May 10, 2015

Sacred Art

This week the Gomang Monks have been visiting Allan Hancock College in Santa Maria, CA. They are busy working on a world peace sand mandala which they will sweep away just hours after completion. My son and I have gone three times to watch their progress and sit with their peaceful focused energy. Not surprising front row access to this event has been easy to get as Buddhist are few and far between in this neck of the woods. To me this mandala crafting process was a reminder of life's inevitable changes and the impermanence of our daily sufferings. Even beautiful, time consuming, hard earned, endeavors pass away. Whoosh!!!... they are gone... blown away by the wind! 

The Paradox of Our Age
We have bigger houses but smaller families
More conveniences but less time
We have more degrees but less sense
More knowledge but less judgement
More experts but more problems
More medicines but less healthiness
We've been all the way to the moon and back
But have trouble crossing the street to meet the new neighbor
We built more computers to hold more information
To produce more copies than ever, but have less communication
We have become long on quantity, but short on quality
These are times of fast foods, but slow digestion
Tall man but short character
Steep profits but shallow relationships
It's a time when there is much in the window
But nothing in the room.

May 5, 2015

Pre-Internet Brain

Remembering to seek that still small voice of God in our daily meditation practice may be the hardest challenge facing modern spiritual seekers. Perhaps our reliance on electronic devices has become so en grained that it over shadows our need for a relationship with God. Our meditation practice squeezed out between our busy lives and new instantly accessible information. Our electronic devices, a buzz with rampant activity, a dizzying distraction of sound bytes that have little lasting meaning. Yes! Some days I do miss my Pre-Internet brain. It can be very challenging to be a spiritual being in an age of distraction. Therefore, we must set aside time and silence our personal electronics. Vow to unplug them for the weekend and form a lasting connection with our true divine nature. That understood, I whole heartily believe we can use the World Wide Web to the glory of the Supreme Godhead. Digital media is the future and it's here to stay. It's not going away! Its value being one of the first ways many of today’s young people will ever hear the harmonious message of Vedanta. Prompting some to take action and reach out in face to face fellowship with other devotees. Some may be drawn to learn meditation, read spiritual ebooks, hear a lecture online, or even attend a puja at their local Vedanta Society. Through Internet and its power to inform and transform our spiritual universe expands exponentially. May the new digital media be used to the glory of Brahman!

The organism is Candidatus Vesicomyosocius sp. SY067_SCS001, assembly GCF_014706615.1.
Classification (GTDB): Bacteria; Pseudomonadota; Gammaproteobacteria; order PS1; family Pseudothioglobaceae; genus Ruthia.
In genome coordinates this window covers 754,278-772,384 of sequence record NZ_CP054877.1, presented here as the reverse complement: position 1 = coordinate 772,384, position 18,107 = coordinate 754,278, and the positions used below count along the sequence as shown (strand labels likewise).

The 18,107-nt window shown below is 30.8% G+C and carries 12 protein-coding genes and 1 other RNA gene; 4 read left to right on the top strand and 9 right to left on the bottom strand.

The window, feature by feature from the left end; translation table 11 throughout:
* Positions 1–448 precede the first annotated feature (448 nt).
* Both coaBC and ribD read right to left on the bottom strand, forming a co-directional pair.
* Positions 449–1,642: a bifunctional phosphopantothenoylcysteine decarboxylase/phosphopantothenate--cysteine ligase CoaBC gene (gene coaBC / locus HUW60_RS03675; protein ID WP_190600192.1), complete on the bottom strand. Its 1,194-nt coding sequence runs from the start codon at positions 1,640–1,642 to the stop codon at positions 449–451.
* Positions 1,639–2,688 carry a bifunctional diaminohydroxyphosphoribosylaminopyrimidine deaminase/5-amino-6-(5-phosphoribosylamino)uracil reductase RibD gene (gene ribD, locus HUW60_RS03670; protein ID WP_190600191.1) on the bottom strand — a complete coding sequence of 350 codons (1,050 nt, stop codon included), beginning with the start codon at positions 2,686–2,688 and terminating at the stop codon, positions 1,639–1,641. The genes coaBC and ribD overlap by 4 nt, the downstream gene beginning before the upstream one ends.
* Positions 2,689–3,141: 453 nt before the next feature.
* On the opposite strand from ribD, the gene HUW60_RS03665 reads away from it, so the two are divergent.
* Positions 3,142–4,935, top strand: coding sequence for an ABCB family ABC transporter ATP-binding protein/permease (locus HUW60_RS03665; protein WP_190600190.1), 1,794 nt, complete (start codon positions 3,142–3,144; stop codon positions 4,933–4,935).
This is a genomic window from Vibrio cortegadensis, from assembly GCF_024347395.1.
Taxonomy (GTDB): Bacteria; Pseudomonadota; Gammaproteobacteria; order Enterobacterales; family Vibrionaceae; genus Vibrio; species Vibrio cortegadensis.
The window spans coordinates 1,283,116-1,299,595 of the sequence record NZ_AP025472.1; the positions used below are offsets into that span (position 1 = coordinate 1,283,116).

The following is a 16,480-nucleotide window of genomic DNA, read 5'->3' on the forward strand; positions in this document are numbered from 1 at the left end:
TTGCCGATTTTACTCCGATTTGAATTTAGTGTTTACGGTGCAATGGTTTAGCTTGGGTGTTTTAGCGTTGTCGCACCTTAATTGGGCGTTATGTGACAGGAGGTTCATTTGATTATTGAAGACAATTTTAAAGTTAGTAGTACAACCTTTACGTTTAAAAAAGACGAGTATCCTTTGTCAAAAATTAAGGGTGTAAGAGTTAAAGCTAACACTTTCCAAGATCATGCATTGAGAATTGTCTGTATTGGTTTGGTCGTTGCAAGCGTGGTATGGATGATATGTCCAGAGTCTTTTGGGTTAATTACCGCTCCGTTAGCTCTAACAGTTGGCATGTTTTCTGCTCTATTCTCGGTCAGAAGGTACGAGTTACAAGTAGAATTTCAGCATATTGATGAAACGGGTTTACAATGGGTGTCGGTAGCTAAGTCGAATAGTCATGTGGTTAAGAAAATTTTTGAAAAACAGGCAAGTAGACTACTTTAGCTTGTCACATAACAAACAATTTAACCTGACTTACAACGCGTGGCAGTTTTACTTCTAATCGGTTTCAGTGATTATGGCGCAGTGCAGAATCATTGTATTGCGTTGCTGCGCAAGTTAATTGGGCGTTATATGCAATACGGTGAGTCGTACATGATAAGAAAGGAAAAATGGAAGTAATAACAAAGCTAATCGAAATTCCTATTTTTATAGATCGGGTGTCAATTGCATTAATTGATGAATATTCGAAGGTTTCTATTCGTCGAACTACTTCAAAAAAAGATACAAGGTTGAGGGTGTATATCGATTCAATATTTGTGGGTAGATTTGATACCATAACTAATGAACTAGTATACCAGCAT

Artist and writer Douglas Coupland (see photo) probes the way that contemporary life and digital technologies affect our understanding of the world around us.